Retailers tie in to healthy resolutions

Supermarket News, January 3, 2017

Now that the season of holiday feasting is winding down, food retailers are seeking to capitalize on consumers’ resolutions to eat healthier in the new year. Sandy Skrovan, a retail consultant based in Columbus, Ohio, said anything food retailers can do to promote tie-ins with healthy New Year’s resolutions “is an excellent idea.”

“It’s becoming increasingly difficult for retailers to compete on factors like price, selection and convenience,” she told SN. “They need to bring more value-add and solutions to the table, and the ‘healthy’ promotions should resonate well with shopper expectations.”

Consumers appear to be “expanding their grocery decision set to include more values-based factors,” Skrovan explained. “They’re asking questions such as, ‘Is it healthy, and how is it processed?’

“It’s this type of values-oriented shopping that is propelling retailers to up their games. Using social media to create awareness and spread the word in a quick and timely manner — to coincide with New Year’s resolutions — is smart marketing.”

Read more:

Two-level Market District, restaurant opens in Columbus

Supermarket News, August 18, 2016

“It’s a beautiful store,” Sandy Skrovan, a Columbus-based retail consultant and director of, told SN. “They did a good job with the design. I anticipate the tailored assortment, mix of grocery staples, fresh/prepared foods and grab-and-go will well serve the surrounding urban-oriented ‘walking’ community, a mix of local residents and college students.”

[…] According to Skrovan, Giant Eagle appears to have merchandised to the store to local tastes, with a large variety of prepared foods to go serving students, as well as a heavy mix of kosher items that should appeal to Bexley’s large Jewish community.

[…] Skrovan said she felt the store compared favorably with full-scale Market District stores in the Columbus area that are more three times its size, but expressed some reservations about whether the unique layout and space constraints would facilitate full shopping trips at peak shopping times. “You could do your full shop there, you just don’t have the variety and pack sizes that the larger stores do,” she said.

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Free-From gets social

Supermarket News, April 14, 2016

“There is mounting evidence that shoppers want to know more about the food they consume, and they’re turning to technology — for  example,  blogs, social media and mobile apps — for help,” said Sandy Skrovan, founder and research director of

“When you’re dealing with food allergies, due diligence must be conducted on products, ingredients and related manufacturing and processing practices or else serious health risks come into play,” she said. “Fortunately, there are a growing number of reliable and credible food information sources accessible these days via the Internet or smartphones that make grocery shopping and eating out more manageable for food allergy sufferers.” […]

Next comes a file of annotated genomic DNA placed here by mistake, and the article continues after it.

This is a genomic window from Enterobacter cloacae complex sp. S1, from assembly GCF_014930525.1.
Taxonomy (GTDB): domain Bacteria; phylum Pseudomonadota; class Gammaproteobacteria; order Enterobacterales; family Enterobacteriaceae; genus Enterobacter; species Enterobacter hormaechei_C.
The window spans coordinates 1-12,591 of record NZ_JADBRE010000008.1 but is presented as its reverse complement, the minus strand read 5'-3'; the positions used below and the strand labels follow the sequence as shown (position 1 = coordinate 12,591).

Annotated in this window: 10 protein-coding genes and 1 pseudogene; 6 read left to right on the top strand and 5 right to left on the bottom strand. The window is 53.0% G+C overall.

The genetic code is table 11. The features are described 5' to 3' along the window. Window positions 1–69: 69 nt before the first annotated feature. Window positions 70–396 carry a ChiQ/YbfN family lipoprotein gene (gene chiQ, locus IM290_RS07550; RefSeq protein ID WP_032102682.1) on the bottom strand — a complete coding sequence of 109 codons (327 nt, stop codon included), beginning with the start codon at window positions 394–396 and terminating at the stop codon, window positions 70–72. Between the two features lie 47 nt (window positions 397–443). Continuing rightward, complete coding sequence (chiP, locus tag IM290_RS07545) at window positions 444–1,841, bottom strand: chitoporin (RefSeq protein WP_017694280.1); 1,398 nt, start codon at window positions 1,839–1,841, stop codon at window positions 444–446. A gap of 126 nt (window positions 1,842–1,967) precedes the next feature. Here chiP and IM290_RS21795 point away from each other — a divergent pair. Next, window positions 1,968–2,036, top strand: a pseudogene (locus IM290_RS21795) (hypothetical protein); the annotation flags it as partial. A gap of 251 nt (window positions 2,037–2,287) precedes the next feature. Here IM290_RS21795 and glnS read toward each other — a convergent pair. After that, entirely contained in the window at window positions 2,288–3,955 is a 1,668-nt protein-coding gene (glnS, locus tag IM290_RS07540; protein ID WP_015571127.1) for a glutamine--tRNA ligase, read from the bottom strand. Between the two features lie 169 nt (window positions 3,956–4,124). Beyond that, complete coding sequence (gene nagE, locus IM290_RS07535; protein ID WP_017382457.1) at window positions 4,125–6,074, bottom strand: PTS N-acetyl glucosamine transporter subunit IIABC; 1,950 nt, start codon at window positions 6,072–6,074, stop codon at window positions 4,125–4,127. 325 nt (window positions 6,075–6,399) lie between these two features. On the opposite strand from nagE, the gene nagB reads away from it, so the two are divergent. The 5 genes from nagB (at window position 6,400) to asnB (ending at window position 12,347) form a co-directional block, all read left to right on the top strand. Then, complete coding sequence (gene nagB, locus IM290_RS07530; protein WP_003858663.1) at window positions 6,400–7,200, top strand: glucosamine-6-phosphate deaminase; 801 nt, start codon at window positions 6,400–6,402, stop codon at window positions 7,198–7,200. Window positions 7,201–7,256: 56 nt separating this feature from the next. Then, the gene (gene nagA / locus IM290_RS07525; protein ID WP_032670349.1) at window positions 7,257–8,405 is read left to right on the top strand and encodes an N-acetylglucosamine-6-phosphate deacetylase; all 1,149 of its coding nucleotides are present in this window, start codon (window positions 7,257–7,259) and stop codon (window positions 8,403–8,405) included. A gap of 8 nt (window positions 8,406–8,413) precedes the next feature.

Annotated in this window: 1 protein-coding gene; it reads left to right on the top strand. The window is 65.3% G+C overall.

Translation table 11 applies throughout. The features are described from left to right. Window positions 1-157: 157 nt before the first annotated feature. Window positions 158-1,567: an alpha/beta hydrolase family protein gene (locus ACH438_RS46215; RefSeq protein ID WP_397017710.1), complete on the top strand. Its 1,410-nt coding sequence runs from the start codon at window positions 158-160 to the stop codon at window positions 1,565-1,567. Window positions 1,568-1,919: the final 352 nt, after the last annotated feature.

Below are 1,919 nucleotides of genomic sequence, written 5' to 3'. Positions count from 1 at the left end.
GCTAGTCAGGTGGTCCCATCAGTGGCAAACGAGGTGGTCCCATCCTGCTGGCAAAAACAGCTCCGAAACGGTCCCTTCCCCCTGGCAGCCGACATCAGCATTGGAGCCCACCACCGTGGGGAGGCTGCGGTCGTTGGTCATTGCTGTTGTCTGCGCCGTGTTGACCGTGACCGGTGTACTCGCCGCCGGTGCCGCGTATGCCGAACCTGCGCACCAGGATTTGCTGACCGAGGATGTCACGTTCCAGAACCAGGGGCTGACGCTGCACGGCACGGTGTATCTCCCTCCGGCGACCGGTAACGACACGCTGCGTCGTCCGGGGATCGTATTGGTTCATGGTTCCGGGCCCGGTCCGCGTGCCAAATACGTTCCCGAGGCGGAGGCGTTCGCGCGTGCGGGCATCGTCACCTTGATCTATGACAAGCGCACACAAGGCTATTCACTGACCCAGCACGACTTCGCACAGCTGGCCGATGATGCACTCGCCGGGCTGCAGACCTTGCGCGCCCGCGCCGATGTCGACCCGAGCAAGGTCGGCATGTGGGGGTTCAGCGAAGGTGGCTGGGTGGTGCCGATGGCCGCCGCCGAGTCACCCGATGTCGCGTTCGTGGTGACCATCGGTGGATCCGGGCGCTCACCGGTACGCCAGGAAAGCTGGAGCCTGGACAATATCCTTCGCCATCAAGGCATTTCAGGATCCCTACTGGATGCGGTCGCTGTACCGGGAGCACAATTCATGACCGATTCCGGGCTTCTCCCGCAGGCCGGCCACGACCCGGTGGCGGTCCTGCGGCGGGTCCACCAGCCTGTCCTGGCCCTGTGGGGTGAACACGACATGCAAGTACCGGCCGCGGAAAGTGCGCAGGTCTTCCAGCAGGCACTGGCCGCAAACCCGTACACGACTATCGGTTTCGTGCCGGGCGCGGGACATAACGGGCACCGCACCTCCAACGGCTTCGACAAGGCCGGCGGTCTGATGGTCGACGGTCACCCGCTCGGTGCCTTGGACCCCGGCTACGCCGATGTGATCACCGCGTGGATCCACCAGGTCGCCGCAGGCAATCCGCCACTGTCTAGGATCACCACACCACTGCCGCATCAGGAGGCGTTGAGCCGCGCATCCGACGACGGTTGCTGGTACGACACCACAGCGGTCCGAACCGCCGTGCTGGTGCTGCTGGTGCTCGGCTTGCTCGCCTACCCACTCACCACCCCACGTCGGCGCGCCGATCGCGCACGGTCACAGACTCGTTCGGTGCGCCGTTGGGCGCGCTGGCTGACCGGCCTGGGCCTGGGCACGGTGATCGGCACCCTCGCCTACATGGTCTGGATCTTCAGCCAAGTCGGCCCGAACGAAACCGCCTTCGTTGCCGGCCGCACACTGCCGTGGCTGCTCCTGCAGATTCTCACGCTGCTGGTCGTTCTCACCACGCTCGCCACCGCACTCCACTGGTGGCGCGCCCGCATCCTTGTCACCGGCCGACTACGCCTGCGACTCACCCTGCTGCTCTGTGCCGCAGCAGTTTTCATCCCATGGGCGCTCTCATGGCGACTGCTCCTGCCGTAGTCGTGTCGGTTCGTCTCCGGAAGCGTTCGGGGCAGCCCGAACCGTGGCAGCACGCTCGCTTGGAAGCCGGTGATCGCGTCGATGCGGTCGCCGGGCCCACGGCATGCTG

Skrovan of Gluten Free Retail HQ notes that retailers and manufacturers have an opportunity to “push” relevant information out to consumers via social media.

“Gluten-free shoppers and other food allergy sufferers are hungry for information,” she said. “They want and appreciate accurate and candid answers about products, especially when their health is involved. Anything retailers and brand marketers can do to increase product transparency and provide more allergen information is welcome.”

Skrovan also noted that the real-time aspect of social media is important for consumers seeking information about allergens during the shopping experience, and it is also important for retailers and suppliers to bear in mind. A consumer might share a negative experience on social media that could be picked up in an instant by thousands of other customers.

“Shoppers with celiac disease, gluten sensitivities and other food allergies are extremely engaged via digital and social means,” she said. “Consumer sharing of information – whether product safety issues, product recalls, or sharing stories about allergic reactions – happens at the speed of light.”

“Both good and bad news spreads quickly amongst the allergen-free communities. Retailers and brand marketers obviously want to end up on the good side of the equation – so being proactive and forthcoming about product information and news through social media is paramount.”